You are here

Voice, Mortals, and Muses in the Hesiodic Aspis 272-86

Stephen A Sansom

Stanford University

This paper analyzes the theological and poetic significance of voice in the ekphrasis of the Hesiodic Aspis 272-86. Scholars have long noted the inspirational link between the Muses, Zeus, and Hesiod described in the opening of the Theogony 1-103 (e.g. Clay 2003, Stoddard 2004, Goslin 2010, Lachenaud 2013). In particular, Collins 1999 has argued that the Muses endow Hesiod with an inspired voice (audê) that mediates the divine voice of the gods (ossa) and the creation of glory (kleos) through song. No commentators, however, have explored the way this taxonomy of voice extends beyond the Theogony and, in particular, to the ekphrasis of the Hesiodic Aspis and its depiction of a wedding procession (272-86). In this paper, I show how this scene transfers inspired voice (audê) beyond the Theogony and into ritualized, musical performance in the Hesiodic Aspis. First, I show how the wedding procession combines two musical performances of the Muses on Olympus in Hesiod (Asp. 201-6 and Theog. 39-44). Second, I argue that the wedding scene extends Hesiod's taxonomy of voice by reworking a frequent Hesiodic formulaic 'tag' of the Muses (“cast their divine voice” [ossan hieisai, Theog. 10, 43, 65, 67]) as mortals who “cast their inspired voice” (hiesan audên, 278). By doing so, I suggest that the scene expands the imagined function of divinely inspired song beyond the opening of the Theogony and more widely into the Aspis and human institutions characteristic of a peaceful city.

The wedding procession of the Aspis occurs in a scene full of musicality: celebratory dance (272, 277, 282, 284) is scored by the music of 'clear syringes' (278), phorminges (280), auloi (281, 283), and song (282, cf. 274). Although the scene takes place in the mortal 'City at Peace,' it combines elements from two previous performances by the divine Muses. It echoes the song and dance of the Muses earlier in the ekphrasis (201-6), which features Apollo on a golden phorminx (202-3), encompassing signifiers (peri d'..., 204 ~ peri de..., 279), and the Muses who lead the divine dance (hieros choros, 201) and song (205-6). The wedding scene also includes musical elements found in the Muses' performance on Olympus in Theog. 39-44, including echo (Theog. 42 ~ Asp. 279), laughing (Theog. 40 ~ Asp. 283), and song (Theog. 44 ~ Asp. 205; 282). Most importantly, the singers in the wedding procession reformulate the Muses' voice in a phrase that is unique in epic: hiesan audên / ex hapalôn stomatôn (Asp. 278-9) ~ audê / ek stomatôn (Theog. 39) and ossan hieisai (Theog. 43).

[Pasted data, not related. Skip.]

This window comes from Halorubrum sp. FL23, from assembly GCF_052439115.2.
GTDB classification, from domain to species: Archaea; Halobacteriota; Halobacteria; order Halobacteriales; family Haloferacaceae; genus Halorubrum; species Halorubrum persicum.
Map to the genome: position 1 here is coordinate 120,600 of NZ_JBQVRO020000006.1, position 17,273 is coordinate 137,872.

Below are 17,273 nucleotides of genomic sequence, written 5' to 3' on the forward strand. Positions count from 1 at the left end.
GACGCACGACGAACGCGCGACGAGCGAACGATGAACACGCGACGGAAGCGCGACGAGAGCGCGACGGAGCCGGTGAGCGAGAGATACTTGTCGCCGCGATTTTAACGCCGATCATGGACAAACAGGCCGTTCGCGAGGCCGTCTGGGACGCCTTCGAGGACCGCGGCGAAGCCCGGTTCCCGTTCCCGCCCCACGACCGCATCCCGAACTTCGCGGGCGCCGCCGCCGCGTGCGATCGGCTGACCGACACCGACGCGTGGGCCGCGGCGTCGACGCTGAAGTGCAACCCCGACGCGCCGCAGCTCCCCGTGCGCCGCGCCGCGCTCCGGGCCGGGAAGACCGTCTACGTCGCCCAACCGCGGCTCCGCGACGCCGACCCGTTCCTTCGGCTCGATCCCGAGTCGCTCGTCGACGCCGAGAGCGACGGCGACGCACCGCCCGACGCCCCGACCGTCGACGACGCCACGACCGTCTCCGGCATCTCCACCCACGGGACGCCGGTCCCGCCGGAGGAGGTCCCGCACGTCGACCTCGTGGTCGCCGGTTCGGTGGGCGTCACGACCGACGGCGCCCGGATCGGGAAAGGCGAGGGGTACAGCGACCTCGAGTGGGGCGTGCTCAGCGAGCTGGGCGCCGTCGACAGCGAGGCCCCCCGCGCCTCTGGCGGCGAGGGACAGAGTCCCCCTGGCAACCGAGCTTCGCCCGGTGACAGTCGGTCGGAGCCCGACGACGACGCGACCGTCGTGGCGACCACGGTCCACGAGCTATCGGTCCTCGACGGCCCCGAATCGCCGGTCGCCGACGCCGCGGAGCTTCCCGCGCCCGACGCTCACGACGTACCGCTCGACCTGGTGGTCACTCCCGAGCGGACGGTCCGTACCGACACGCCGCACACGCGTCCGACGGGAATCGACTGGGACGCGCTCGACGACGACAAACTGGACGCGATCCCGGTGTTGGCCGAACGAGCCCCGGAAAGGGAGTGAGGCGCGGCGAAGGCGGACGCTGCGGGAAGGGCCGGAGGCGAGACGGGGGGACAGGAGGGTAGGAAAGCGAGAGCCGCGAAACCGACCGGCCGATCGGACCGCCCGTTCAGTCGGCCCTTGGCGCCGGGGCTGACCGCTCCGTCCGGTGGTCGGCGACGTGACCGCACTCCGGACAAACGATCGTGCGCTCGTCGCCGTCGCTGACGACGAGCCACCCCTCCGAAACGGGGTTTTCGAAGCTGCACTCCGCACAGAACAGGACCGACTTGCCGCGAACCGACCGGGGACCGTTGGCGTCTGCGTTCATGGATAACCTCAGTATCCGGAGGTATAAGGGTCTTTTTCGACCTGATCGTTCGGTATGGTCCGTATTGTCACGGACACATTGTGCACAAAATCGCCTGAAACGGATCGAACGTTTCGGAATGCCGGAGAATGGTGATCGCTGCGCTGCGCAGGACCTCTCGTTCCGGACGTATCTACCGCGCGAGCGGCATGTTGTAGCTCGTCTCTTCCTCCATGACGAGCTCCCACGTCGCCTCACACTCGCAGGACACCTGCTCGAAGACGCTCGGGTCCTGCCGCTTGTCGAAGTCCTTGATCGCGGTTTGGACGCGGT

Following Collins' taxonomy of voice in Hesiod, the replacement of “divine voice” (ossan, Theog. 43, passim) with an “inspired voice” (audê, Asp. 278) suggests that these representatives of the idealized 'City at Peace' perform not only a wedding song, but also the divinely sanctioned ideology of Olympus as narrated in the Theogony. It does so in terms that are notably ritualistic: the song is characterized as a hymenaios (the song-genre of weddings, 274), the event as a wedding (êgont' andri gynaika, 273-4), and the procession as a kômos ('ritual procession, revel' 281). As a poetic reworking of the divine chorus of the Muses and a prominent Hesiodic formula for voice, the wedding scene depicts a city that functions peacefully according to the musical order of Zeus as described in the Hesiodic corpus (cf. Kowalzig 2007, Carey 2009, Wilson 2003). This paper thus furthers our understanding of the musical and divine aspects of voice in Hesiod and early Greek poetry.

Session/Panel Title

Homer and Hesiod

Session/Paper Number

92.4

© 2020, Society for Classical Studies Privacy Policy